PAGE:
[OpenStack Foundation] Foundation Structure: An Alternative

Sean Roberts seanrob at yahoo-inc.com
Tue Mar 13 18:53:08 UTC 2012

Board membership should be partiality elected or fully elected, direct or indirect representation, and if investment determines voice dilution. I believe these are the options we have to choose from. Lets break it on down. Soundtrack optional.

infrastructure strategy

seanrob at yahoo-inc.com<applewebdata://2E35986A-DC2A-436F-BB4A-C451982006C2/seanrob@yahoo-inc.com>
direct 408-349-5234    mobile 925-980-4729

701 first avenue, sunnyvale, ca, 94089-0703, us
phone (408) 349 3300    fax (408) 349 3301

On 3/13/12 11:19 AM, "Dallas Kashuba" <dallas at dreamhost.com<mailto:dallas at dreamhost.com>> wrote:

On Mar 13, 2012, at 3:52 AM, Dave Neary wrote:

On 03/12/2012 07:06 PM, Dallas Kashuba wrote:
On Mar 12, 2012, at 2:45 AM, Thierry Carrez wrote:
Tiered structure: this is the current proposal, which is well balanced.
The only issue is that the board grows by 3 people when (if) a strategic
member is added.
One board member per highest-paying sponsor is better than 3, I think.
This is another thing I was wondering about.  Will there be a limit on the number of strategic members?  I don't see the foundation wanting to turn away someone waving money around, but then you have to deal with board growth.
What the Linux Foundation does is have a maximum number of Platinum member board seats - once there are more than 10 Platinum sponsors, there are annual elections for the 10 Platinum board seats, and someone misses out.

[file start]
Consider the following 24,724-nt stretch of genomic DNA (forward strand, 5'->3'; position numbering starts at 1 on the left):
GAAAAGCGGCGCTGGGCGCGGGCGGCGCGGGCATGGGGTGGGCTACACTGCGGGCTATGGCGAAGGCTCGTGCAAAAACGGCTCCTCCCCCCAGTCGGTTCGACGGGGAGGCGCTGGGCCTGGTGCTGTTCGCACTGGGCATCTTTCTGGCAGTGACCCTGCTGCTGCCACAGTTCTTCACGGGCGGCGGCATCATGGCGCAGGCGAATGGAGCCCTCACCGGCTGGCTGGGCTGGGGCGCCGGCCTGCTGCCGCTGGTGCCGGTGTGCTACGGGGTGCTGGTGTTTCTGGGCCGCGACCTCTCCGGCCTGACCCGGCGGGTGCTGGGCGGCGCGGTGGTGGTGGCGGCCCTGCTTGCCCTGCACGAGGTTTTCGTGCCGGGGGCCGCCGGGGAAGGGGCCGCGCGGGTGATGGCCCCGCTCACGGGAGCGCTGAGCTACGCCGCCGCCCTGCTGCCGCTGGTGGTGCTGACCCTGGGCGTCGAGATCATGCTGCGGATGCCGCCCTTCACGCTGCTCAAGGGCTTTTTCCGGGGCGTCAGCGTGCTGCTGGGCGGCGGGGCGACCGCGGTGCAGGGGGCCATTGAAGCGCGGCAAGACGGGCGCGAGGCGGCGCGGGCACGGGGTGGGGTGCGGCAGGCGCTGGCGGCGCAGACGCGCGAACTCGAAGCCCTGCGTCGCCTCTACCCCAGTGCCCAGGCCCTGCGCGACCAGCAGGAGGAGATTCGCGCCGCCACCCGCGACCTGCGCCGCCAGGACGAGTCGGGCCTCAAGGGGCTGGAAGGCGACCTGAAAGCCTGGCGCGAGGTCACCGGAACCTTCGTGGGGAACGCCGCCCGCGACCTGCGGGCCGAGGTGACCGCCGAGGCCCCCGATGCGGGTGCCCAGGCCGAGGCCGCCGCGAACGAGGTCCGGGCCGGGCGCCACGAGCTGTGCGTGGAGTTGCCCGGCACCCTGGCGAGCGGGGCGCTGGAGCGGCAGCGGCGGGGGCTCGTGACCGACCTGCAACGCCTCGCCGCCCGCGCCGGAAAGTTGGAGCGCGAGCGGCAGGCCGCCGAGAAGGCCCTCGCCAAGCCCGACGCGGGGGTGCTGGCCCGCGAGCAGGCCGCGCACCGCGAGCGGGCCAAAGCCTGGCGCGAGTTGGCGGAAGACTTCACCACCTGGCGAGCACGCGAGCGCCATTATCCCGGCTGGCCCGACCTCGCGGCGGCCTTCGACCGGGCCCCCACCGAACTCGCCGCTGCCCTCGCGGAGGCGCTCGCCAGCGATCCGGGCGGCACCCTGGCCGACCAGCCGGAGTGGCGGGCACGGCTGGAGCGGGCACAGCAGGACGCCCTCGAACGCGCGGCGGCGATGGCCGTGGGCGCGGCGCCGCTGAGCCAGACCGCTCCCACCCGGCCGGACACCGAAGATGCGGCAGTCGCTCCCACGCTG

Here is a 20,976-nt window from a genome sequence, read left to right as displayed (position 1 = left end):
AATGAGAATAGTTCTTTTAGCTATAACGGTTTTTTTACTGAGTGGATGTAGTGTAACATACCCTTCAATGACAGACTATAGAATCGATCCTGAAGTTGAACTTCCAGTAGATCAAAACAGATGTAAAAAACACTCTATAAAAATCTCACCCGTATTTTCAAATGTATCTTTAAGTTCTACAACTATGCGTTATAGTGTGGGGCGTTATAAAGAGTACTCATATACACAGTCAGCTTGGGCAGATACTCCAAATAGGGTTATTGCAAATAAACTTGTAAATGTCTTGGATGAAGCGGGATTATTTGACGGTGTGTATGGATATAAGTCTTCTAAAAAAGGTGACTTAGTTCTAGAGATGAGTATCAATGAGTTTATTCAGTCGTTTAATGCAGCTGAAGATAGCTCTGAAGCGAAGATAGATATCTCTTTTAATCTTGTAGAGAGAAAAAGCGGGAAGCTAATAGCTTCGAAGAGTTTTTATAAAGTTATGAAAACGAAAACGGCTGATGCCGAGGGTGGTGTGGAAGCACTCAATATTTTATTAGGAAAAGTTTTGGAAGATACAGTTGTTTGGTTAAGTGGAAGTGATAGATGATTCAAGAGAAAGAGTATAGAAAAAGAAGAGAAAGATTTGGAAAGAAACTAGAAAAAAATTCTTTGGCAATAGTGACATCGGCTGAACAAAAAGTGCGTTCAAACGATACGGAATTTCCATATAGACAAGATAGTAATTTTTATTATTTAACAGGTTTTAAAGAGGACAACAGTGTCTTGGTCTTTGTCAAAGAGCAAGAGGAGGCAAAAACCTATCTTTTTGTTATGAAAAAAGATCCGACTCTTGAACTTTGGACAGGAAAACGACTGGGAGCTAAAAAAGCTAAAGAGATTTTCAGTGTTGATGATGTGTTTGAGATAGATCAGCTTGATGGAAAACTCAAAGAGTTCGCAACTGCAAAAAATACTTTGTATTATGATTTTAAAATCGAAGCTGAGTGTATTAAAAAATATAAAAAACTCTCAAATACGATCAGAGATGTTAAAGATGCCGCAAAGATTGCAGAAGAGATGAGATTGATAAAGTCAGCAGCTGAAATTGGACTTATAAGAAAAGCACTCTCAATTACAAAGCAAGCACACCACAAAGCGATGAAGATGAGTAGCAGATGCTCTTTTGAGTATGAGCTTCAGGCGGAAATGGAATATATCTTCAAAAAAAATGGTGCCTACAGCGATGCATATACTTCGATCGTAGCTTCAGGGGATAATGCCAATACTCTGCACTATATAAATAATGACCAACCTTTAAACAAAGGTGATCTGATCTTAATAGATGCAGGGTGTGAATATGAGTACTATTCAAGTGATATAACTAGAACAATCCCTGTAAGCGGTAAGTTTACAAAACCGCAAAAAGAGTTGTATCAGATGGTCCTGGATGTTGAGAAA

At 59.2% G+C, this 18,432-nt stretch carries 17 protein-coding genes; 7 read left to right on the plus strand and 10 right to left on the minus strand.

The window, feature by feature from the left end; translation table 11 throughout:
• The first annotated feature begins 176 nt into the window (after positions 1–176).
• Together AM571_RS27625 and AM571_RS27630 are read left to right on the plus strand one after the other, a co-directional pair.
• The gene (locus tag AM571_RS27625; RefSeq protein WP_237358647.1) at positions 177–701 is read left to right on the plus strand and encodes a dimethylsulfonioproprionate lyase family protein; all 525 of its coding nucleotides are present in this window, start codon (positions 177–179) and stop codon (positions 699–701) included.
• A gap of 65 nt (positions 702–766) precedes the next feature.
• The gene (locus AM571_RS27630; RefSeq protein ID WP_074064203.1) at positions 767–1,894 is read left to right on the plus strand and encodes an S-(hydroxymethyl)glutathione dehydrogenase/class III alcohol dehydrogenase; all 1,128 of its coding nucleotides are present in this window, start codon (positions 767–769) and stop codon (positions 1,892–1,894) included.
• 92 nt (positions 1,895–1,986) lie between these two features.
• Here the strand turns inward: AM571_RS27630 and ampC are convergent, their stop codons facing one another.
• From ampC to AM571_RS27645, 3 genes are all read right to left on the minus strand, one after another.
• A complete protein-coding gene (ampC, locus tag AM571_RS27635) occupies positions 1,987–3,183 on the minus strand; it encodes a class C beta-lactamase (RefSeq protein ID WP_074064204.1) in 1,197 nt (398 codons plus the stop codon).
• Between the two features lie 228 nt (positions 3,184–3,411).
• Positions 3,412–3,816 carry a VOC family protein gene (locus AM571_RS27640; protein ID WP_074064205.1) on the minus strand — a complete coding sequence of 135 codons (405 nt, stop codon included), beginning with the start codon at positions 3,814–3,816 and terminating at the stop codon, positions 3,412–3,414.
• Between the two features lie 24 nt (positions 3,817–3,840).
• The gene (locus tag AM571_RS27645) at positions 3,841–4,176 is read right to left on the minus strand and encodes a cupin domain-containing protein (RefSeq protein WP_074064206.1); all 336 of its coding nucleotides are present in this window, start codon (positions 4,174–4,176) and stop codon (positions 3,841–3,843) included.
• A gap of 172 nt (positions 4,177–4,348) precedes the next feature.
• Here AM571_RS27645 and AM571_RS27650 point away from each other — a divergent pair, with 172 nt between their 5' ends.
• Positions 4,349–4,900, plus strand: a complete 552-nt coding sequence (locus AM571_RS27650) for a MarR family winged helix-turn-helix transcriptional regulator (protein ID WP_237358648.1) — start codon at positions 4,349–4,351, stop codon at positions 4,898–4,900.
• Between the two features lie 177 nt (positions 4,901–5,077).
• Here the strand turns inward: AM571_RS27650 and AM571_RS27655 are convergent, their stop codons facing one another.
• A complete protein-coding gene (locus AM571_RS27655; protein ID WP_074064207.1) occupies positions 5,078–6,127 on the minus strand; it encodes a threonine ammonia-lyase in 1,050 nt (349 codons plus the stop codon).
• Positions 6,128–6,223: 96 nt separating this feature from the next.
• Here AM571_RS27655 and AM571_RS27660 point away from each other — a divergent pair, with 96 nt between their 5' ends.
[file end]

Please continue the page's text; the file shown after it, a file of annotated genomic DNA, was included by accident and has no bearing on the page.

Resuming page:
Similarly, for Gold and Silver member seats, there are annual elections to elect 3 of the 16 Gold members and 1 of the 120 or so Silver members to the board. And so on for the other board seats.

An approach like this sounds reasonable to me.

Pay-to-vote: you have two classes: corporate seats and individual seats.
Individual members elect the individual seats (which represent 25-33% of
the total). Corporate seats are also all elected and corporations get a
vote for every ?$ they put in. One drawback is that large corporations
which are no longer guaranteed of getting a board seat will probably pay
less under this model.
Also agreed that large corporations will likely pay less without a guaranteed board seat.
That all depends on the value the foundation is offering - and that's an important question. If big corporations will pay less without a guaranteed board seat, that means that being on the board is important. Why? And if that's the case, why would anyone pay to be an associate member, where they're very unlikely to get on the board? I'd like to think that the Foundation will provide value to its members above and beyond providing board seats.

I agree with this, but the Foundation doesn't yet exist and its value to any given company is not yet established.  There's a lot of expectation of value, but no guarantee.  If a company is asked to provide some money as an investment they will want to make sure they do everything they can to ensure that investment pays off.  A board seat is the most tangible mechanism for that the Foundation has to offer currently.

After the Foundation has been established and has proven itself as a great shepherd of the project, more companies with the financial ability to be strategic members will likely loosen their desire for a direct board voice.  A cap on the platinum/strategic member board seats would then come into play at this point as the size of the membership class grows.

- Dallas

Co-Founder, DreamHost
dallas at dreamhost.com<mailto:dallas at dreamhost.com>

Foundation mailing list
Foundation at lists.openstack.org<mailto:Foundation at lists.openstack.org>

-------------- next part --------------
An HTML attachment was scrubbed...
URL: <http://lists.openstack.org/pipermail/foundation/attachments/20120313/6cd6a7b5/attachment-0003.html>

More information about the Foundation mailing list